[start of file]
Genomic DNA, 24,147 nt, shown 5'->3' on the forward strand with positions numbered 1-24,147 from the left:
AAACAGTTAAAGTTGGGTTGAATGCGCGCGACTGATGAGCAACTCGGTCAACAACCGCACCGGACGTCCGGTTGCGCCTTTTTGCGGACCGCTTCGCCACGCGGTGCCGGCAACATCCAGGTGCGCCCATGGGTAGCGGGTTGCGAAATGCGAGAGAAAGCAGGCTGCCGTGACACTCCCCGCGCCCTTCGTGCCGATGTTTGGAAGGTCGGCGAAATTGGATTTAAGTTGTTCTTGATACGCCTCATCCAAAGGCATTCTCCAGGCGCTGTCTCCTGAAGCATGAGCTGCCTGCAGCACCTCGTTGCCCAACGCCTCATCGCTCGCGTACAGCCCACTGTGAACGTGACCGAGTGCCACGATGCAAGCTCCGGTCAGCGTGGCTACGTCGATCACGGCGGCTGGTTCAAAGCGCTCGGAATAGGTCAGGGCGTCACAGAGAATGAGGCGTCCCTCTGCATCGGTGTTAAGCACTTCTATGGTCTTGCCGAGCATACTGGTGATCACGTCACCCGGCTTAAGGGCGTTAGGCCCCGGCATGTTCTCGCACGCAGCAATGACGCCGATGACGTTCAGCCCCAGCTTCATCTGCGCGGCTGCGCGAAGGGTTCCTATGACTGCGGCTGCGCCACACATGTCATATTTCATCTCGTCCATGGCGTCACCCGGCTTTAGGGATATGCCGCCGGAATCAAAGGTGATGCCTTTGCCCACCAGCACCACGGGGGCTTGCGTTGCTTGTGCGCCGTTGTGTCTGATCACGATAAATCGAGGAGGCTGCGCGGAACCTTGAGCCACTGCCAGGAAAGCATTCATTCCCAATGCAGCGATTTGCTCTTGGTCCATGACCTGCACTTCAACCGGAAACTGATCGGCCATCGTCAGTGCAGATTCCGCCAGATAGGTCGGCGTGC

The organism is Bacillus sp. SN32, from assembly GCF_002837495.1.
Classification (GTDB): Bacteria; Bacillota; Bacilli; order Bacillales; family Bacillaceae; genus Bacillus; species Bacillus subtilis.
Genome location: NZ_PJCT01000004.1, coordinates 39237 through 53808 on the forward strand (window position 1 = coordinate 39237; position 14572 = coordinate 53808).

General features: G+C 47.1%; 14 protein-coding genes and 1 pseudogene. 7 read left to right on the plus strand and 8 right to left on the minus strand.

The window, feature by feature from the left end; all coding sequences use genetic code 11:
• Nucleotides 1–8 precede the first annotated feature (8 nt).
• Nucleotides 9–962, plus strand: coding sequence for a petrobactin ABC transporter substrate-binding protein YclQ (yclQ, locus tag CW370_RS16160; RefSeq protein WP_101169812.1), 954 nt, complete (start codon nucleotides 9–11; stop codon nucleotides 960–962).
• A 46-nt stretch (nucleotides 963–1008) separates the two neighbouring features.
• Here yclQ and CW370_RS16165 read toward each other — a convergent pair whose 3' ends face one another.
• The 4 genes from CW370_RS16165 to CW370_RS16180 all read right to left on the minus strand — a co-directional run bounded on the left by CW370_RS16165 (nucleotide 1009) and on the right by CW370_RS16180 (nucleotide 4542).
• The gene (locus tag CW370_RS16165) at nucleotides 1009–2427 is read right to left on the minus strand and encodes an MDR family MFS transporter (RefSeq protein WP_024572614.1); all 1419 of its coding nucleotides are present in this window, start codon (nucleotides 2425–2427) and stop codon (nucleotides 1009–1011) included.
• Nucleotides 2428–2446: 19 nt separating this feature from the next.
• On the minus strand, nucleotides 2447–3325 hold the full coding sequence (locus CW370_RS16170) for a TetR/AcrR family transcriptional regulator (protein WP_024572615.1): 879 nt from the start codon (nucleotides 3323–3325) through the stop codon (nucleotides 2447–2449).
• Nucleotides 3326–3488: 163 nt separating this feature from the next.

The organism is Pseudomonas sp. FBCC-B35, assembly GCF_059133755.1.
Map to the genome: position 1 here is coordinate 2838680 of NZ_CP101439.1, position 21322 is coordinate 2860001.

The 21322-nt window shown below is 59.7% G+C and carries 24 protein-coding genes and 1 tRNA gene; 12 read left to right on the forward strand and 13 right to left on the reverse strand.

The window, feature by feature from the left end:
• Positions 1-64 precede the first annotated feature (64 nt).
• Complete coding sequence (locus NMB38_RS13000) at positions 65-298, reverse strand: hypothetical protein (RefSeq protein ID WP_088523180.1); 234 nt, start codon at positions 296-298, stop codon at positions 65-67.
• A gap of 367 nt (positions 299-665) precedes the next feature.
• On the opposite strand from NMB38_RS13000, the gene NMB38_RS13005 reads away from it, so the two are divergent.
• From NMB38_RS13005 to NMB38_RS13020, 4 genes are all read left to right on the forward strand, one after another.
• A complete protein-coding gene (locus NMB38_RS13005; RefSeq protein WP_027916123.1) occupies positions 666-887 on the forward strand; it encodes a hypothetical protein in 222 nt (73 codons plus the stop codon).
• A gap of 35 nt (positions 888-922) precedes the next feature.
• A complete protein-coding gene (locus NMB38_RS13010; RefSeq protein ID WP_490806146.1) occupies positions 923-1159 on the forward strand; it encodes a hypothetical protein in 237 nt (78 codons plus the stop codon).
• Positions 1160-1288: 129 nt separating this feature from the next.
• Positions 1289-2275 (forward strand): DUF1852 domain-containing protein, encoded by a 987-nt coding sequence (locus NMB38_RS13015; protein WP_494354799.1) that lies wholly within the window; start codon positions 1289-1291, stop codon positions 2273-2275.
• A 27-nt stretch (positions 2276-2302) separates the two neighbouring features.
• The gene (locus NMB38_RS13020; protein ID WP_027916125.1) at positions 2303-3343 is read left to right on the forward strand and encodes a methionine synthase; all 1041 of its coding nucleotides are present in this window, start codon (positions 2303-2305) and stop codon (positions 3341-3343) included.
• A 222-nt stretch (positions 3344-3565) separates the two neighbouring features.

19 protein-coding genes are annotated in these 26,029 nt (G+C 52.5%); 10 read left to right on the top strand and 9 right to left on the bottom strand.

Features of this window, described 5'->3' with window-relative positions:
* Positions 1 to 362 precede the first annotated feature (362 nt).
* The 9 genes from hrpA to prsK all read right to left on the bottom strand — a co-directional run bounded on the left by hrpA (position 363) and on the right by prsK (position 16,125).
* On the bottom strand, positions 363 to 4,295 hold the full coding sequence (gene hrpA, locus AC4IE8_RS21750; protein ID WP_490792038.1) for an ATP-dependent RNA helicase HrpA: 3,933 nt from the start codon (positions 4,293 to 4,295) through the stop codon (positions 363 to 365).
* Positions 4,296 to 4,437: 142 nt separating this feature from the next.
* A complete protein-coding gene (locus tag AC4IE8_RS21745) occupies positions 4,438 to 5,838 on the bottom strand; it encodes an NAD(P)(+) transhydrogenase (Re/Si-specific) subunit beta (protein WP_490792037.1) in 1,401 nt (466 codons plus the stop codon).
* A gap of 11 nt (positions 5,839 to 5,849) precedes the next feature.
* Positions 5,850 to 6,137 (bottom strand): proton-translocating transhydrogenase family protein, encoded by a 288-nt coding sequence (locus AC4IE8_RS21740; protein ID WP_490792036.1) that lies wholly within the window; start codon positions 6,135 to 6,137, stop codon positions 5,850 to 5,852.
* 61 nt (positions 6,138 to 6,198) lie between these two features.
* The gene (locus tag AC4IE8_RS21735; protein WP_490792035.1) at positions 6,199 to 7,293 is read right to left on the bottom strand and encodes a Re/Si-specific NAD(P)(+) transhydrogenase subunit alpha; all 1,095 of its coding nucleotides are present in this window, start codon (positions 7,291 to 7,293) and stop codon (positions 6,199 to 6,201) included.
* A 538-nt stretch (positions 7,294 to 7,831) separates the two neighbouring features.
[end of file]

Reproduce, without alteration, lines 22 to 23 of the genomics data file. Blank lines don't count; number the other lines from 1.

• Complete coding sequence (locus NMB38_RS13000) at positions 65-298, reverse strand: hypothetical protein (RefSeq protein ID WP_088523180.1); 234 nt, start codon at positions 296-298, stop codon at positions 65-67.
• A gap of 367 nt (positions 299-665) precedes the next feature.